Twice in its non-conference home game against Blue Springs South on Wednesday, the Truman Patriots allowed the Jaguars pull within one point. And twice the Patriots responded with runs of 6-0 and 12-6 to hold the Jaguars at bay in Truman’s 61-49 win.

The hallmark of any good team like Truman – ranked 10th in the state in Class 5 and trying to make a run deep into the state playoffs – is the ability to handle adversity.

Twice in its non-conference home game against Blue Springs South on Wednesday, the Patriots allowed the Jaguars pull within one point. And twice the Patriots responded with runs of 6-0 and 12-6 to hold the Jaguars at bay in Truman’s 61-49 win.

Truman also did it without one of its best players, Antonio Winn, who didn’t play because of what coach Billy Guinnee described “as a school-related matter that I cannot comment on.”

“I was really proud of how well they played,” Guinnee said. “Antonio is a big part of our team, and I was proud of how they played without him.”

The Patriots (16-2) jumped out to a 14-8 lead on a Zach Large 3-point bucket just before the end of the first quarter. Blue Springs South cut the lead to 20-19 on a long 3-pointer by Brandon Murillo with 2 minutes, 12 seconds left in the second quarter.

Murillo, who was hounded by Large all night, finished with just six points. His first basket came with Large on the bench, and it prompted Guinnee to insert Large back into the lineup. With Large back on the floor, Truman responded with the 6-0 run to take a seven-point lead into the locker room at halftime.

Large began the spurt by leading a two-on-one fast break with junior guard Darrien Harris, who finished the nifty give-and-go with a layup. Large then drained another 3-point bucket with less than 40 seconds left in the half.

A pair of Kyle Gehrs free throws gave Truman a 26-19 lead at the break.

Large, who hit four 3-pointers on the night, led Truman with 23 points and Harris finished with 22.

Large said he felt like his shooting was on against the Jaguars (8-7) but said he was more proud of his defensive effort against Murillo.

“I helped out (a teammate) once and he hit a three(-point shot),” Large said. “After that, I didn’t even try to help anymore.”

Large added that he has worked hard to improve his defense, and his play against the hot-shooting Murillo – who scored 17 points and knocked down three 3-pointers in the Jaguars’ 52-50 win over Lee’s Summit on Tuesday – proved that.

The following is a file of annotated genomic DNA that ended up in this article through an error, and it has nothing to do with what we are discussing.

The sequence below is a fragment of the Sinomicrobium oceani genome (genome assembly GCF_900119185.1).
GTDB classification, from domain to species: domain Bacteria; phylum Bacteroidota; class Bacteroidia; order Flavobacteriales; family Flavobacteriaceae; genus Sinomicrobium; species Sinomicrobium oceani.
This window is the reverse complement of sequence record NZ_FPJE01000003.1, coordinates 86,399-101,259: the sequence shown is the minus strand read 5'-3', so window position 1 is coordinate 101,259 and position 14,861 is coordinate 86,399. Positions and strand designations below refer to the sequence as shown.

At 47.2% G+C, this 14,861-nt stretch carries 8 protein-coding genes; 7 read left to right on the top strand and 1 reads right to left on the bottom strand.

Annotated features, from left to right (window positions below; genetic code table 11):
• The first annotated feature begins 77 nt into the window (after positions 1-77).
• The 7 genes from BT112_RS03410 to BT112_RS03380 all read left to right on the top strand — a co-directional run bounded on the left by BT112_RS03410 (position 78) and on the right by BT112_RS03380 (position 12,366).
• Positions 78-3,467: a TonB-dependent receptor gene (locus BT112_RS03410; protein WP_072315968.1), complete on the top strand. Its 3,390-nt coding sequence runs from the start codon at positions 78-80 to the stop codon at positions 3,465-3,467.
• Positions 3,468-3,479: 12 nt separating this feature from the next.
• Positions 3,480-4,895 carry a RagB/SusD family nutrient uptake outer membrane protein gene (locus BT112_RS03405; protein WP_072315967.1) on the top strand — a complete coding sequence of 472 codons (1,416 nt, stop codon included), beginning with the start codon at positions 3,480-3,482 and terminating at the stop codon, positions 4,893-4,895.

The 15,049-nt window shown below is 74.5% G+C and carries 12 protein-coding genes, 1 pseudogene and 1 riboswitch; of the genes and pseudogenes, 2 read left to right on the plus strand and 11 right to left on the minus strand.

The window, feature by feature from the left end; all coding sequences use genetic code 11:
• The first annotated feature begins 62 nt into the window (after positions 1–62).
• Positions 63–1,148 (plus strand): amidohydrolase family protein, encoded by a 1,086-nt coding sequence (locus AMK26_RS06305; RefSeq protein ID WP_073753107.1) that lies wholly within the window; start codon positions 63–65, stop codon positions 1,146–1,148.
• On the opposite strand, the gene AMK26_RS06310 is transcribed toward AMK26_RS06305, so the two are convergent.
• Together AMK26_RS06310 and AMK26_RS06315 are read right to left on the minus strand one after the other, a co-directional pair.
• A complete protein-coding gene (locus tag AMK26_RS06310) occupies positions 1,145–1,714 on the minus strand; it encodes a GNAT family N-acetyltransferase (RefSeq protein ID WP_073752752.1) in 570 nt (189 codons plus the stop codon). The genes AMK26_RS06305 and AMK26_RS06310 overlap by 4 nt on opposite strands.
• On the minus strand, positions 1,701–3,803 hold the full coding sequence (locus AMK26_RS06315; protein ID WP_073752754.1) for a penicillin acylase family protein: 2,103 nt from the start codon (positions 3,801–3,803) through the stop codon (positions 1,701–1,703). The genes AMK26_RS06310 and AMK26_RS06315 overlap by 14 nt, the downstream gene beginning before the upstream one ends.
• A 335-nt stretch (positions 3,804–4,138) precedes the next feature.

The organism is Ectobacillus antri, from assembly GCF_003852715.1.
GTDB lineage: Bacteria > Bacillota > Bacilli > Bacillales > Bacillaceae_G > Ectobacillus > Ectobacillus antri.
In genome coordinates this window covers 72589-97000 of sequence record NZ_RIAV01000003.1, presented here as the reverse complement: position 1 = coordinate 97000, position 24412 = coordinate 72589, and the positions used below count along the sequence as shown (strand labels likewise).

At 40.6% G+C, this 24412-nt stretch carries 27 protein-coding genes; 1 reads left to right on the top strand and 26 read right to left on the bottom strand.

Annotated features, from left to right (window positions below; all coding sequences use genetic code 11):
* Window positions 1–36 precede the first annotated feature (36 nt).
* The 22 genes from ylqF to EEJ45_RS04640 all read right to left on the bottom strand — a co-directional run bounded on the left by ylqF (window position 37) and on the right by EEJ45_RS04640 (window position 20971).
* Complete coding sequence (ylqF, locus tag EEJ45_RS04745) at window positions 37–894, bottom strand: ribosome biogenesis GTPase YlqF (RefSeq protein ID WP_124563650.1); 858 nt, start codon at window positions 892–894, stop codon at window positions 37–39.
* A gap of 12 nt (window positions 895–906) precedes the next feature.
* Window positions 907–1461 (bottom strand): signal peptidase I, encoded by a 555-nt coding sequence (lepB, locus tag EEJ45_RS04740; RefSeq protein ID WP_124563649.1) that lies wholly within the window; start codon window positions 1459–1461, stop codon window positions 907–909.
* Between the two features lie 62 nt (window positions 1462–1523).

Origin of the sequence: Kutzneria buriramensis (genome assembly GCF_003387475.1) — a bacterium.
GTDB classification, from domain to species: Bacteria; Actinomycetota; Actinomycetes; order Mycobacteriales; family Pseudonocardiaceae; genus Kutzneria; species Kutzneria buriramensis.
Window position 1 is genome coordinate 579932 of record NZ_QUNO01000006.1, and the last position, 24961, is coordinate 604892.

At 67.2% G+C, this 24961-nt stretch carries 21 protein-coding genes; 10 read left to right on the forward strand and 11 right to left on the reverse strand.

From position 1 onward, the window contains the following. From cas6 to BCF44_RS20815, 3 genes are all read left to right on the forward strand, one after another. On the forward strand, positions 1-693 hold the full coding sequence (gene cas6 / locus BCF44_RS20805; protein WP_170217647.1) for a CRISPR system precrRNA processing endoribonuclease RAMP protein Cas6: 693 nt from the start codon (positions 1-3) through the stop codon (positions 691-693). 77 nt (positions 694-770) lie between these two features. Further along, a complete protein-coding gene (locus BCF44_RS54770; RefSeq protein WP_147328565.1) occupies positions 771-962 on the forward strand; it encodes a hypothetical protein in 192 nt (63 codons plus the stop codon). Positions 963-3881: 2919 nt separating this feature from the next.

“I’ve been putting a lot more effort into defense this year,” Large said. “I’ve been really trying to make sure I stop my guy and just get the job done. If I score a whole bunch of points and the guy I’m guarding scores a whole bunch of points, too, it doesn’t matter what I scored.”

Despite spotty scoring from Murillo and a hard-pressed 15 points from junior forward Shawn Meyer, the Jags refused to wilt.

Led by sophomore point guard D.J. Booker, the Jaguars cut Truman’s lead to 30-29 with 2:46 to go in the third quarter.

The Patriots then went on the 12-6 run over the next three minutes for a 42-35 advantage. From there, the Patriots outscored the Jaguars 19-14 the rest of the way to earn the victory.

“They were very physical,” Jaguars coach Jimmy Cain said of the Patriots. “They took us out of our offense for the most part. Our guards had a hard time on the perimeter with the ball because they kind of imposed their will on us defensively. We had a hard time getting inside and putting it on the rim.”

Booker, who scored 13 points, said the Jaguars were a bit off-kilter on offense.

“We just didn’t pull together as a team tonight,” Booker said. “We just weren’t as tuned in as we normally are, but we’ll bounce back next time.”

Guinnee was happy with the play of starting center Jacob Morefield and backup center Luke Deacy. Morefield didn’t score a point, but his interior defense – along with Deacy’s – was instrumental in keeping Meyer in check.

Deacy scored just four points, but added four blocked shots and a steal.

“We were just trying to front him and keep him from catching the ball,” Deacy said of the defensive strategy against Meyer.